Sunday, April 17, 2011

Is Treadmill Running The Equivalent Of Running Over Ground?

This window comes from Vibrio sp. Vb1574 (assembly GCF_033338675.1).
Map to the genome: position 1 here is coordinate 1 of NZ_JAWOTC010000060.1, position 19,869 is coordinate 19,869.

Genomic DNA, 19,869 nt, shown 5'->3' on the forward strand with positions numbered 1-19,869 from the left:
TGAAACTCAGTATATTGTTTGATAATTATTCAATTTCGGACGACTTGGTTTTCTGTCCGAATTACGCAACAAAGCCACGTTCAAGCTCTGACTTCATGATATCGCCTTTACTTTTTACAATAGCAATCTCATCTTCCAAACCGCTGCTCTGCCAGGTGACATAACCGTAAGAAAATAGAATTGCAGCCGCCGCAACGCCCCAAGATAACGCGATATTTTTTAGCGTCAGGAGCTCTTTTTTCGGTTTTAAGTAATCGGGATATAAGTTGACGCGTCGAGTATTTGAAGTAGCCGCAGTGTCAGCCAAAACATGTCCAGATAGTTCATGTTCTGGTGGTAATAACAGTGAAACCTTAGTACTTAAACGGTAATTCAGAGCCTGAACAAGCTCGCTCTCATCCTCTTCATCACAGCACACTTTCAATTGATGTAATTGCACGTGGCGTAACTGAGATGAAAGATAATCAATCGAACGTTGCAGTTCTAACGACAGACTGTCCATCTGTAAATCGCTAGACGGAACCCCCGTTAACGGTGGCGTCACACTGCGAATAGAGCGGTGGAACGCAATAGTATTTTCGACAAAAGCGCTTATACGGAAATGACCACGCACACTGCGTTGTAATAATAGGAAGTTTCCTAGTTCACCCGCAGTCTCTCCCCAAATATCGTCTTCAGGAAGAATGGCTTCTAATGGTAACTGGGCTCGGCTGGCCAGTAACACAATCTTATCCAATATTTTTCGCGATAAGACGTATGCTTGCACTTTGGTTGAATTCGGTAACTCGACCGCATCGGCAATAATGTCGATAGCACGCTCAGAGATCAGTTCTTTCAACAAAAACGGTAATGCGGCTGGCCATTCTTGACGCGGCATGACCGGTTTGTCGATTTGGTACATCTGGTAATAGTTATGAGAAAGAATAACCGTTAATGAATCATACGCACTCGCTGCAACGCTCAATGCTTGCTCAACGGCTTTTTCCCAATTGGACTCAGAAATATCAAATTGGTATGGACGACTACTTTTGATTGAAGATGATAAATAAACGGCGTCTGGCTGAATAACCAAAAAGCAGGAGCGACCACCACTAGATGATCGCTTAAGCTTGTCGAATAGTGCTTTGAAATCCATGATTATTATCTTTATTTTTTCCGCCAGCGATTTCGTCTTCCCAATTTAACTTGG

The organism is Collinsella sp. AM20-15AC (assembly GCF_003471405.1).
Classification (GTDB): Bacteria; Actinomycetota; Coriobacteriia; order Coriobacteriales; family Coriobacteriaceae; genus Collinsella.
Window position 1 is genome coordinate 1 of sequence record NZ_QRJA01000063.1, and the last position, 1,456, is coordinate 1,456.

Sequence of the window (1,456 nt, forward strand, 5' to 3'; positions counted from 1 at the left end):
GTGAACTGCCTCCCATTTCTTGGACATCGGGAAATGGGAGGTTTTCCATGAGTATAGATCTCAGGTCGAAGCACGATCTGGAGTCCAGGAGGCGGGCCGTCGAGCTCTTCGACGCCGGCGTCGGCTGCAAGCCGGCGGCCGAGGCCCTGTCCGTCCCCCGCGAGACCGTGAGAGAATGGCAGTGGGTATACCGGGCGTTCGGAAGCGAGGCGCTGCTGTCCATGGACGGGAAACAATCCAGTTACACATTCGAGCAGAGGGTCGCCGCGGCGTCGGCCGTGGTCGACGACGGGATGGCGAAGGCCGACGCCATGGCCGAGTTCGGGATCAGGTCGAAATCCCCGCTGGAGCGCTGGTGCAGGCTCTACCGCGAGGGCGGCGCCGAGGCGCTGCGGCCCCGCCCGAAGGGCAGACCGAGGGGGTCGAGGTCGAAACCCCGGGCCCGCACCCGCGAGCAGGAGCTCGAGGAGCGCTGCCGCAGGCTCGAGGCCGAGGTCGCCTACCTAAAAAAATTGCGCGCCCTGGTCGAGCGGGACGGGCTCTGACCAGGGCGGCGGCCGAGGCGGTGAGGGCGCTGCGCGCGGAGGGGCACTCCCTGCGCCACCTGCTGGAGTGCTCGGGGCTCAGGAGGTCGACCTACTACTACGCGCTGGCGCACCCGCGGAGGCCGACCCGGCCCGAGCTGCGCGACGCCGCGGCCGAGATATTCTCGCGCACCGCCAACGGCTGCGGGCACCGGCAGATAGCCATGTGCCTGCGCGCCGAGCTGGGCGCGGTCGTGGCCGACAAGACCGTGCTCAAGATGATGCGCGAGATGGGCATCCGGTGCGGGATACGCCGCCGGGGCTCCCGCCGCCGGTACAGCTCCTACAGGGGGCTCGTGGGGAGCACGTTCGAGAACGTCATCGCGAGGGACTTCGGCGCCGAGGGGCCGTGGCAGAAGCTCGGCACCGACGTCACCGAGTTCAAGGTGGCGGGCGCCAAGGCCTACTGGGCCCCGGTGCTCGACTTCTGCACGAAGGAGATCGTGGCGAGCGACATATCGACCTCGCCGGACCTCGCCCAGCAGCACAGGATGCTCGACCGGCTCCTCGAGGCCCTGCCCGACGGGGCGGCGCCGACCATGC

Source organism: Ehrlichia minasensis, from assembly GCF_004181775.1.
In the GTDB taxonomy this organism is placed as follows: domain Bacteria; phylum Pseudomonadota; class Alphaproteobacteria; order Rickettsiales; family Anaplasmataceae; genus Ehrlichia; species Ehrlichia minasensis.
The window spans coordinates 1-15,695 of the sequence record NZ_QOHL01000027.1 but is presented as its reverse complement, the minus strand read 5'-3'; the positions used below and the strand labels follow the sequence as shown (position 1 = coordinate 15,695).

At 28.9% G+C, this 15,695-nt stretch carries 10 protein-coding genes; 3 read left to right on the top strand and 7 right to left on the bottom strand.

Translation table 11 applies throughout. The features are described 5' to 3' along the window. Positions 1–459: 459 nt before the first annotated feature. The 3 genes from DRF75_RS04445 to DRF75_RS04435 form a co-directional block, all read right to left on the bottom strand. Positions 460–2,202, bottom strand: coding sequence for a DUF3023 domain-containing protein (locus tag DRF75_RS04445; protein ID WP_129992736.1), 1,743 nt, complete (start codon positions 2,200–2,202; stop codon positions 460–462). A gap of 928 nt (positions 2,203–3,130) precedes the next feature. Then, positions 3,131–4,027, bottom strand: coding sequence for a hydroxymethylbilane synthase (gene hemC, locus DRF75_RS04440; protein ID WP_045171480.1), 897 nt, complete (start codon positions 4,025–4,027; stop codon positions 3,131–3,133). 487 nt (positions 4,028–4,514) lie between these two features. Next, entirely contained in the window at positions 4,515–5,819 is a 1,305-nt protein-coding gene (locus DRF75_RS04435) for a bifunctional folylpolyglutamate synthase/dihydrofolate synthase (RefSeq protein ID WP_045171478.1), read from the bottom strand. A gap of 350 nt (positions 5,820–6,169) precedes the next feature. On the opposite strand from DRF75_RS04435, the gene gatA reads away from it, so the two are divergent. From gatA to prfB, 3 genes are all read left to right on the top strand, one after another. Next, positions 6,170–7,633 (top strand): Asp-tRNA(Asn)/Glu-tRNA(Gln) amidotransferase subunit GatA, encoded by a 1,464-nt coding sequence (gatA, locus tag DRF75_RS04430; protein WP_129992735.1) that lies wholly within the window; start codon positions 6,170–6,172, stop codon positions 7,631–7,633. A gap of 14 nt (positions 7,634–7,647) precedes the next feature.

When running on a treadmill, “the belt pulls your leg through, resulting in a relatively passive extension of the hip. Passive [hip] extension would then minimize the contribution of the primary hip extensors. Running over ground, on the other hand, requires that you pull your leg through, therefore involving active hip extension.” These were the comments of one author on a recent sports performance forum entitled, The Myth of Speed Training – Part 2 (Reynolds, 2010). This particular line of debate actually focused on whether high speed treadmills were effective training aids, but the underlying message was clear; treadmills don’t work. If a treadmill fails to actively work the hip extensors, then it will fail to induce the necessary force generation from those muscles, and in the end, it will fail to produce a training effect. Another contributor to that particular chat string went on to state that “it’s well known by anyone that has any background in anatomy and human performance [that] there is [a] higher incidence of hamstring pulls by athletes who transition from the treadmill to ground based running programs.” Thus, not only are treadmills ineffective, but they are potentially harmful as well. The genesis of these arguments is the opinion that there are tangible differences between a moving center of gravity over a stable base, and a relatively stable center of gravity over a moving base. The latter, it is suggested, will result in deviations in movement patterns, muscle activity, force production, and ultimately, training outcomes. But are these assumptions correct? Do treadmills deliver an inferior training experience, or is it the equivalent of running over ground? Interestingly, even a cursory review of the literature indicates that there is no shortage of research on this topic. Treadmill and over ground comparisons have been made under conditions of walking, running, sprinting, and even sprinting up significant grades. While most studies reveal fairly consistent findings, there seem to be some differences in the outcomes of kinematic analyses. For example,walking on a treadmill at slow, normal, and fast paces, involved the same cadence, stride length, and stride time, as walking at similar speeds over ground. On the other hand, Wank, Frick, and Schmidtbleicher (1998) reported reduced step lengths and higher step frequencies on a treadmill as compared with over ground running. One might conclude then, that treadmills do induce changes in movement patterns, at least at gait velocities greater than walking paces. There are, however, some very curious facts embedded in their data, which might explain the differences in the kinematics they reported. In their study, video data were recorded for five seconds while subjects ran on the treadmill at 4.0 m/s (9 mph) or 6.0 m/s (13 mph). For over ground trials, subjects were instructed to run at 3.95 to 4.05 m/s for the 9 mph pace, and 5.95 – 6.05 m/s for the 13 mph pace. Motion was captured as they passed through a recording zone measuring 10 meters in length. From these events, five steps were extracted for the purpose of data analysis. It’s noteworthy, that for the over ground condition, subjects were given a range of speeds at which to run, owing to the fact that for those trials, speed was self-regulated. This implies that there is a natural variability in running speed. After all, humans are not perfectly regulated, so variations in pacing would not be unusual. Indeed, the authors noted that “not all attempts were within the acceptable range of the target speed, and on average, subjects required between five and eight trials per speed level in order to produce data sets for analysis.” This inconsistency in running speed over ground is further confirmed by a recorded horizontal speed variance of up to 1.89 m/s (4.2 mph) for the 4.0 m/s condition. So, here is a situation in which running over ground produced one set of kinematic characteristics with greater speed variability, while running on a treadmill evoked a different set of kinematic characteristics at a more consistent speed. What does this mean? Consider first that in over ground running, any deviation in speed will be accompanied by a concomitant change in the velocity of the ground, relative to the runner. This, in contrast, does not arise in treadmill running, during which the belt moves at a consistent pace, despite any variability in human kinematics. Top end speed does not always increase as a result of treadmill training (Elliott et al, 1974), but sprint start speed has been shown to increase in treadmill-trained subjects. Lastly, there’s the claim that anyone with a background in anatomy recognizes that runners are more susceptible to hamstring injury when transitioning from treadmills to ground. Unfortunately, a fairly rigorous review of literature failed to uncover specific studies which could support that claim. One study did examine injury rates amongst 844 recreational runners, correlating a multitude of variables, including demographic factors, body composition and morphology, training habits, footwear characteristics, and running surfaces. The investigators did find injury correlates with age, body mass index, training frequency, and shoe age. There was no correlation between injury rates and treadmill use. Another study compared the potential for tibial stress fractures in treadmill users and ground-based runners (Milgrom and associates, 2003), and determined that tibial strain levels were actually 48% – 285% higher in runners who ran over ground. Treadmills, unless designed very poorly, are apparently not the catalyst for running injuries. The truth is that treadmills are quite effective training tools which are capable of delivering results that are commensurate with an individual’s level of effort. The concerns of the author who prompted this discussion – the effects of a moving or stable base – are generally unfounded. What he failed to recognize was the concept of relative motion. To wit, whether it’s a moving center of gravity over a stable base, or a stable center of gravity over a moving base, the reality is that one is in motion relative to the other, amounting to identical conditions. Can treadmills do everything? No, clearly not. As one blogger points out, one can’t learn to change direction on a treadmill. But realistically, all training implements have their limitations as well as their advantages. Wouldn’t we be better off focusing on what these devices can do, instead of worrying about what they can’t?